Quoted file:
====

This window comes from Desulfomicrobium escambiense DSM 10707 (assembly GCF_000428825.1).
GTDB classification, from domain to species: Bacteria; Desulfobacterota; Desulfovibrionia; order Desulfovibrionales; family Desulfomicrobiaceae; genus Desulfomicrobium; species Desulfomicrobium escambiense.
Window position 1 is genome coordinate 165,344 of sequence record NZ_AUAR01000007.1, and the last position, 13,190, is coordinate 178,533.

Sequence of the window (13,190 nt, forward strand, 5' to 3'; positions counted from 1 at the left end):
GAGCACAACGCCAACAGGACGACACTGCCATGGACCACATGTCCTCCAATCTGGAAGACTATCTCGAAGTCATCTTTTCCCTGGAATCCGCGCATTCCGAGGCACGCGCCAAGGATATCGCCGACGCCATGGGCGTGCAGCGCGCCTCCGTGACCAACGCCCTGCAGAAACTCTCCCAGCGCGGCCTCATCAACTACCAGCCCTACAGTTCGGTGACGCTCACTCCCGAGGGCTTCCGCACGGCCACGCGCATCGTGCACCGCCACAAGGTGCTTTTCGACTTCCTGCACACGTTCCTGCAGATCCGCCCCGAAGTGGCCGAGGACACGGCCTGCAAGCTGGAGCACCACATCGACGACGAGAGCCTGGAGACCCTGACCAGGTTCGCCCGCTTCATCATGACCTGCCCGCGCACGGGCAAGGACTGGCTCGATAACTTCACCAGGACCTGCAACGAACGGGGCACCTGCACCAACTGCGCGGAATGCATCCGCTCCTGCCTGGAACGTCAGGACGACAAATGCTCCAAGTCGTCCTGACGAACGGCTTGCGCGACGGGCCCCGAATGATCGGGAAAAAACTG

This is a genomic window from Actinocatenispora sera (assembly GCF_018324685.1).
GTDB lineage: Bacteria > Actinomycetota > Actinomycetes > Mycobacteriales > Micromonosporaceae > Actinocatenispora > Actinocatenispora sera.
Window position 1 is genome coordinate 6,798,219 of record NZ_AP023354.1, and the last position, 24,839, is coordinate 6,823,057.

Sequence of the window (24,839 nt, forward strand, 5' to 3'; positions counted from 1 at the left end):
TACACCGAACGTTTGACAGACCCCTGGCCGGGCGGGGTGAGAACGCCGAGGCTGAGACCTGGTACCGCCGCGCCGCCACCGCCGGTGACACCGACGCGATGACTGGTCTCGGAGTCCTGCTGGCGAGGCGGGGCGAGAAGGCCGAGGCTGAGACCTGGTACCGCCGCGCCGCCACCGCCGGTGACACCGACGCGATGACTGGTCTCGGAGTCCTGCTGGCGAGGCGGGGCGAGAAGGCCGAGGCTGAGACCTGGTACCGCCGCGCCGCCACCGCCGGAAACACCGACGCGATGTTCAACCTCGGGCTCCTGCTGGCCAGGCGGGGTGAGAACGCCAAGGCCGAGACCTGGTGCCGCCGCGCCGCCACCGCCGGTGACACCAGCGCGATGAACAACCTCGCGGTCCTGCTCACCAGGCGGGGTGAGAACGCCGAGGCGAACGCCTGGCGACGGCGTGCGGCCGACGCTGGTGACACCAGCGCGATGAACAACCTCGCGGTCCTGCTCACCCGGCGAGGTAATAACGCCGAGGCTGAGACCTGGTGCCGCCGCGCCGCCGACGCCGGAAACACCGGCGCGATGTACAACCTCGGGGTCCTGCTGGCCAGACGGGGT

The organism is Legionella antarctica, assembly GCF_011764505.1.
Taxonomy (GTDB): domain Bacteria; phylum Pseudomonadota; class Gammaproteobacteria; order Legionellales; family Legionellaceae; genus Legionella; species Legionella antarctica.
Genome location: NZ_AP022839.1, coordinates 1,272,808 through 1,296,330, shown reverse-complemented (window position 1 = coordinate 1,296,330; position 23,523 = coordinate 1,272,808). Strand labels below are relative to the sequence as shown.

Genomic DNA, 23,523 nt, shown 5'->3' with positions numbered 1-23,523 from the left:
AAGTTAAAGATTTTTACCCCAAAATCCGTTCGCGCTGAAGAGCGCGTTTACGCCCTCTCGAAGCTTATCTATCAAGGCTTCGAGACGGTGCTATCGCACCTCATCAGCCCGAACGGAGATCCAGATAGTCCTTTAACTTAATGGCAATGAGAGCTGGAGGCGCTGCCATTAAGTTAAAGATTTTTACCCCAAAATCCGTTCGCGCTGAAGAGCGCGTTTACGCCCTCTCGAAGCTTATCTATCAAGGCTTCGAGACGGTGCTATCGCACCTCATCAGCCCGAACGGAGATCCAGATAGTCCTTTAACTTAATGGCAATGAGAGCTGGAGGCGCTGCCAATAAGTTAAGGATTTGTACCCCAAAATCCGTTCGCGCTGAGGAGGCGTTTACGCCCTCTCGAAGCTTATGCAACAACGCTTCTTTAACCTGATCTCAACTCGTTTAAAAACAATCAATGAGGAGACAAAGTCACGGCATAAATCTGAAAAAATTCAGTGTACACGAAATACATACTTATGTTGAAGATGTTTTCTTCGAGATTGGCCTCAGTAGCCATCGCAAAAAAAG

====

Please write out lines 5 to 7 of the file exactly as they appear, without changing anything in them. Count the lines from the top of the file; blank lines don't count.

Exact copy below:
GAGCACAACGCCAACAGGACGACACTGCCATGGACCACATGTCCTCCAATCTGGAAGACTATCTCGAAGTCATCTTTTCCCTGGAATCCGCGCATTCCGAGGCACGCGCCAAGGATATCGCCGACGCCATGGGCGTGCAGCGCGCCTCCGTGACCAACGCCCTGCAGAAACTCTCCCAGCGCGGCCTCATCAACTACCAGCCCTACAGTTCGGTGACGCTCACTCCCGAGGGCTTCCGCACGGCCACGCGCATCGTGCACCGCCACAAGGTGCTTTTCGACTTCCTGCACACGTTCCTGCAGATCCGCCCCGAAGTGGCCGAGGACACGGCCTGCAAGCTGGAGCACCACATCGACGACGAGAGCCTGGAGACCCTGACCAGGTTCGCCCGCTTCATCATGACCTGCCCGCGCACGGGCAAGGACTGGCTCGATAACTTCACCAGGACCTGCAACGAACGGGGCACCTGCACCAACTGCGCGGAATGCATCCGCTCCTGCCTGGAACGTCAGGACGACAAATGCTCCAAGTCGTCCTGACGAACGGCTTGCGCGACGGGCCCCGAATGATCGGGAAAAAACTG

This is a genomic window from Actinocatenispora sera (assembly GCF_018324685.1).
GTDB lineage: Bacteria > Actinomycetota > Actinomycetes > Mycobacteriales > Micromonosporaceae > Actinocatenispora > Actinocatenispora sera.